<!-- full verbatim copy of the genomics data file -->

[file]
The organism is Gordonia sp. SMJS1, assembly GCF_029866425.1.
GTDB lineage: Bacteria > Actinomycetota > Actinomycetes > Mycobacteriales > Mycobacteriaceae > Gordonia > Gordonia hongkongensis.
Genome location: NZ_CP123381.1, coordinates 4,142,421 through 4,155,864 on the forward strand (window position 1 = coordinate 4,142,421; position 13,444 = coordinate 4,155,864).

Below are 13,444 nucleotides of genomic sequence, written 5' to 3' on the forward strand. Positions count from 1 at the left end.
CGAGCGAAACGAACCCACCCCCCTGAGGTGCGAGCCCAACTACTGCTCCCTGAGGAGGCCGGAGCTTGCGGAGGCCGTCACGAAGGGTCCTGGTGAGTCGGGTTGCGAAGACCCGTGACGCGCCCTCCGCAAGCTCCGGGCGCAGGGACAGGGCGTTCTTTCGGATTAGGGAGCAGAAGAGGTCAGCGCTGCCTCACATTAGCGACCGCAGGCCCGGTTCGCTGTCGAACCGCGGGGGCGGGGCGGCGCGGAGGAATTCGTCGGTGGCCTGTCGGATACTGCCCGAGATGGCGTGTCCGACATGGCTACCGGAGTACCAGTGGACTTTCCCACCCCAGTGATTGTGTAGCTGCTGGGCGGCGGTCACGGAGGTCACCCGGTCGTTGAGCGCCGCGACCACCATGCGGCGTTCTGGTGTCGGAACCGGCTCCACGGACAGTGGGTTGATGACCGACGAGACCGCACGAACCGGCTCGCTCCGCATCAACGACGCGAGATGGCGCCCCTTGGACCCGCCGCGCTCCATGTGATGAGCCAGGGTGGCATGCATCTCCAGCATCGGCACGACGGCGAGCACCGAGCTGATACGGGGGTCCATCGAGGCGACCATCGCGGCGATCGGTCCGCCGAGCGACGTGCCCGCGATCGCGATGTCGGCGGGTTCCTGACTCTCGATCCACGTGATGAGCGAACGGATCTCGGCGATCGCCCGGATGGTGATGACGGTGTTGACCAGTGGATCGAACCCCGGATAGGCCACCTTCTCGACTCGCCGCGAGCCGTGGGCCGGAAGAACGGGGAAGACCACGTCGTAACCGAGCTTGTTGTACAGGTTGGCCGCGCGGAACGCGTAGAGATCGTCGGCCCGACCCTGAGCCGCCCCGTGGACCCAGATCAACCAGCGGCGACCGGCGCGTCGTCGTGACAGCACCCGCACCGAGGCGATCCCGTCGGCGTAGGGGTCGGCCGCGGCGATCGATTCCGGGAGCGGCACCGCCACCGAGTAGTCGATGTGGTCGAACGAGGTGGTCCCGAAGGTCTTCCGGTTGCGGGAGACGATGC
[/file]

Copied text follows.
The organism is Gordonia sp. SMJS1, assembly GCF_029866425.1.
GTDB lineage: Bacteria > Actinomycetota > Actinomycetes > Mycobacteriales > Mycobacteriaceae > Gordonia > Gordonia hongkongensis.
Genome location: NZ_CP123381.1, coordinates 4,142,421 through 4,155,864 on the forward strand (window position 1 = coordinate 4,142,421; position 13,444 = coordinate 4,155,864).

Below are 13,444 nucleotides of genomic sequence, written 5' to 3' on the forward strand. Positions count from 1 at the left end.
CGAGCGAAACGAACCCACCCCCCTGAGGTGCGAGCCCAACTACTGCTCCCTGAGGAGGCCGGAGCTTGCGGAGGCCGTCACGAAGGGTCCTGGTGAGTCGGGTTGCGAAGACCCGTGACGCGCCCTCCGCAAGCTCCGGGCGCAGGGACAGGGCGTTCTTTCGGATTAGGGAGCAGAAGAGGTCAGCGCTGCCTCACATTAGCGACCGCAGGCCCGGTTCGCTGTCGAACCGCGGGGGCGGGGCGGCGCGGAGGAATTCGTCGGTGGCCTGTCGGATACTGCCCGAGATGGCGTGTCCGACATGGCTACCGGAGTACCAGTGGACTTTCCCACCCCAGTGATTGTGTAGCTGCTGGGCGGCGGTCACGGAGGTCACCCGGTCGTTGAGCGCCGCGACCACCATGCGGCGTTCTGGTGTCGGAACCGGCTCCACGGACAGTGGGTTGATGACCGACGAGACCGCACGAACCGGCTCGCTCCGCATCAACGACGCGAGATGGCGCCCCTTGGACCCGCCGCGCTCCATGTGATGAGCCAGGGTGGCATGCATCTCCAGCATCGGCACGACGGCGAGCACCGAGCTGATACGGGGGTCCATCGAGGCGACCATCGCGGCGATCGGTCCGCCGAGCGACGTGCCCGCGATCGCGATGTCGGCGGGTTCCTGACTCTCGATCCACGTGATGAGCGAACGGATCTCGGCGATCGCCCGGATGGTGATGACGGTGTTGACCAGTGGATCGAACCCCGGATAGGCCACCTTCTCGACTCGCCGCGAGCCGTGGGCCGGAAGAACGGGGAAGACCACGTCGTAACCGAGCTTGTTGTACAGGTTGGCCGCGCGGAACGCGTAGAGATCGTCGGCCCGACCCTGAGCCGCCCCGTGGACCCAGATCAACCAGCGGCGACCGGCGCGTCGTCGTGACAGCACCCGCACCGAGGCGATCCCGTCGGCGTAGGGGTCGGCCGCGGCGATCGATTCCGGGAGCGGCACCGCCACCGAGTAGTCGATGTGGTCGAACGAGGTGGTCCCGAAGGTCTTCCGGTTGCGGGAGACGATGC